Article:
Tattooing is probably more popular now than it's ever been before—with shows like LA Ink, Miami Ink and Inkmaster now a staple of "reality" television, a once stigmatized art form has come into the mainstream.
"If you go out and talk to 100 people, I bet you that 90 to 99 of them either have a tattoo or want one," said Sean Blades, the shop manager at on Belair Road.
Capone's moved in to their location at 6717 Belair Road about 6 years ago and since then they've been doing great business, Blades said.
In a typical week, Blades said Capone's two artists and one apprentice do about 100 pieces of artwork for people from all walks of life—everything, he said from a tiny dolphin tattoo on a woman's ankle to full sleeves of work.
"My favorite was we had one old guy—an 85-year-old man, he came in and got the USDA Prime Beef stamp tattooed right on his butt," Blades said with a laugh.
Capone's is a family business—Blades' mother is the shop owner and his father started the shop.
"My dad actually started four shops—Ouch's Tattoo Studio in Dundalk, that's now Ink Attic, both Sins of the Skins locations—all four of them are still successful shops today," Blades said.
In addition to the obvious tattooing and piercing a business like Capone's would do, they also customize artwork for businesses and murals. The shop also serves as a taking off point for local artists to sell their work on consignment.
Gesturing to a quartet of paintings on the wall behind them, Blades tells the story of a young local artist who goes by Alden.
"He did those with spray paint, like the guys you see in Ocean City spraying on canvas," Blades said. The paintings show planets set against a backdrop of space.
Although Blades doesn't do any tattooing himself, he is tattooed. He proudly displays the artwork on his left forearm—it's a group of sort-of-sinister-looking drama masks.
"My dad tattooed that on my arm—it was designed by a guy who was an apprentice here; we were just sitting around one day and I had it done and it wasn't long after that my dad died," Blades said. "It went from meaning nothing to meaning a lot to me."
The shop, which also sells tattooing supplies, takes the law very seriously, according to Blades.
"You get it all the time—people will come in drunk and want a tattoo but alcohol thins the blood so you can't do that, pregnant women, too. You just can't tattoo them," Blades said. "And of course you get minors coming in trying to get pierced or tattooed all the time—bringing in their older siblings. I'll look at their IDs and give them a 'yeah, right.'"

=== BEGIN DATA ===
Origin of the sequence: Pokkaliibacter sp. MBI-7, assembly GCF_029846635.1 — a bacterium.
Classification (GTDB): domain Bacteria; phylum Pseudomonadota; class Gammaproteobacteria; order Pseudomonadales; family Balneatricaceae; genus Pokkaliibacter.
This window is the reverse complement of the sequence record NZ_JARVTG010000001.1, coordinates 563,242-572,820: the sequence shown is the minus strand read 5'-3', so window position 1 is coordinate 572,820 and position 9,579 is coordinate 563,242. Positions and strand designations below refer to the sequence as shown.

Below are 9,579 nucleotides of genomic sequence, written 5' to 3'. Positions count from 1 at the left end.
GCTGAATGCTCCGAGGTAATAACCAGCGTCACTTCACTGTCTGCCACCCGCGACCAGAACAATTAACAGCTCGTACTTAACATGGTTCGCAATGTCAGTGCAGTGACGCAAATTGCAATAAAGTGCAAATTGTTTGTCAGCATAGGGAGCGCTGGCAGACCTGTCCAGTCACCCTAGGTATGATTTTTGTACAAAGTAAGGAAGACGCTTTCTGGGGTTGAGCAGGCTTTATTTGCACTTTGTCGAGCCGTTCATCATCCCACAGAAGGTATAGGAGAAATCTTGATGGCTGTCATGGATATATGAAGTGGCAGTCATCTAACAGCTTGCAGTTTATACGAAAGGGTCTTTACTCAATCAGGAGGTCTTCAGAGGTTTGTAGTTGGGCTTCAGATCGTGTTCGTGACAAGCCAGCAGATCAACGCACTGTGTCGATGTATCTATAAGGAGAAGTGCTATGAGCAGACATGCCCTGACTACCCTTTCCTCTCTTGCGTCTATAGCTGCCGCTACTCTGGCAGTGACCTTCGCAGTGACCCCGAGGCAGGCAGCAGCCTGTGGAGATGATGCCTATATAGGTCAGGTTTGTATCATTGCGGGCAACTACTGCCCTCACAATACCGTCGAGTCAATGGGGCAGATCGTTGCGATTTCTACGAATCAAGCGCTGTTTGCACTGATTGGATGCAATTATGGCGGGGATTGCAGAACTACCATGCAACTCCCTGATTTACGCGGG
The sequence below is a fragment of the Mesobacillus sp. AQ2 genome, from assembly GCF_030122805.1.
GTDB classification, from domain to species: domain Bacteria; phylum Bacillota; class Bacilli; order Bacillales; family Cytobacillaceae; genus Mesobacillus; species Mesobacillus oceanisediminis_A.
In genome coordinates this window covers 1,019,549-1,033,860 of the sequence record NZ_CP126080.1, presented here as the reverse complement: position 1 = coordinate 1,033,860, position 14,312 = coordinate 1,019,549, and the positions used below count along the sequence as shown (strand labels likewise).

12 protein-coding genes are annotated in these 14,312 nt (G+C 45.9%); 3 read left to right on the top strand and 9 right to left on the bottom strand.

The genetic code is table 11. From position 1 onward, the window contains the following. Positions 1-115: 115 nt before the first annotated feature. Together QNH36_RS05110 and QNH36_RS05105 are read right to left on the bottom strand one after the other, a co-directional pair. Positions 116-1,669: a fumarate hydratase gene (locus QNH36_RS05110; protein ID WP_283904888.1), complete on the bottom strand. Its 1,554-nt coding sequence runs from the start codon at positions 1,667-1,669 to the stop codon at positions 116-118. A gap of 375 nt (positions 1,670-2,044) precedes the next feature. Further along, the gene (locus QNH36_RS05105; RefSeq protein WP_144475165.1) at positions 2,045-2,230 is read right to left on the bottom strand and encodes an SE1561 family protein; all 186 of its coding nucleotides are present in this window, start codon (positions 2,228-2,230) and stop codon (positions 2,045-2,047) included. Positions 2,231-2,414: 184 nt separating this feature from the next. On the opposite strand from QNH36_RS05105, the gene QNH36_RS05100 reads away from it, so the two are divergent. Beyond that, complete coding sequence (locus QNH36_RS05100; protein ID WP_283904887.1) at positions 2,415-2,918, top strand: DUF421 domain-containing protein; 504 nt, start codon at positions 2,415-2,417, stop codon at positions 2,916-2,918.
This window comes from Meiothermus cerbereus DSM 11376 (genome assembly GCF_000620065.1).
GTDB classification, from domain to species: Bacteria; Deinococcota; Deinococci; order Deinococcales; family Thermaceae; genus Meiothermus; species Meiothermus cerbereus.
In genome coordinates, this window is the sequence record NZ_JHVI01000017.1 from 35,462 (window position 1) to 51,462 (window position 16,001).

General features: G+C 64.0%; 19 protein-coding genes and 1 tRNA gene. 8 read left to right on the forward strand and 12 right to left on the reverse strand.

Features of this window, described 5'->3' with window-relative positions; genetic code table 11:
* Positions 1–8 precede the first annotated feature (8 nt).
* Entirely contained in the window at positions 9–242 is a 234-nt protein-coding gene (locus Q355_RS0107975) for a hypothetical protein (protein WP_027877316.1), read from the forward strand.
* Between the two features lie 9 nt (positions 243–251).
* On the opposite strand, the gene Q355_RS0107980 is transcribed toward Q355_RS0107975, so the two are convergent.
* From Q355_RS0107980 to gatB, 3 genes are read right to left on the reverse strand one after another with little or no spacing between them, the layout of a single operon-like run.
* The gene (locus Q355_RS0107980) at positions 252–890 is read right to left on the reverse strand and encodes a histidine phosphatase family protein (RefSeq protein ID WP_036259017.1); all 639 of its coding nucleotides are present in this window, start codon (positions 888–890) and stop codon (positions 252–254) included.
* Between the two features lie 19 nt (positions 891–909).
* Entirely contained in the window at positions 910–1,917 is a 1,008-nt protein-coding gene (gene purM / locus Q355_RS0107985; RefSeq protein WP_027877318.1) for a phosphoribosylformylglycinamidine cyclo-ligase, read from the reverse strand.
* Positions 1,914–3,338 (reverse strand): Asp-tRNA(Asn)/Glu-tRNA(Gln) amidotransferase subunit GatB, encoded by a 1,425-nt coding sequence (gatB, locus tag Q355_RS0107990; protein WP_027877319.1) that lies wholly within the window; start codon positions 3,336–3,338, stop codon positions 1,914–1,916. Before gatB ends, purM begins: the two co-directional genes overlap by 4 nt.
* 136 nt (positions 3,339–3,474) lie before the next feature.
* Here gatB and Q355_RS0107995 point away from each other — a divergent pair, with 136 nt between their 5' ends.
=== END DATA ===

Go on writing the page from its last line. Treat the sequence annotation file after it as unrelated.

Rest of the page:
Every tattoo contract at the shop is accompanied by photocopies of the signee's identification, and if they're minors, Blades has a record of the guardian's ID too.
If the ever-spreading spotlight on tattooing has you interested in it as a career choice, Blades cautions it's not easy.
"We get people coming in looking for apprenticeships all of the time—you have to be dedicated and know that you're not going to make anything," he said. "Too many people get in this business for the money—for us, it has to be about the art."
Care and precision set a piece of artwork apart from just another bad tattoo, in Blades' eyes.
"It could be shaky line work, it could be blotchy color—a lot of bad tattoos happen when people just don't take their time," he said. "When you run a finger over a tattoo that's healed up, it should feel like nothing's there—if you feel little bumps, those are scars and it means something went wrong."
Blades said that the popularity of tattooing has increased dramatically in recent years.
"It used to just be bikers and criminals—if you had a tattoo, that's who you were," Blades said. "Nowadays everybody's got a tattoo. Some of the older people still don't accept it, my grandfather hates it, but most of the people my age, even my parents age—they've accepted it. I mean, my aunts and uncles are all tatted up."
Do you have a tattoo? Have you ever thought about getting one? Do you see tattooing as a form of self-expression? Share your thoughts in the comments!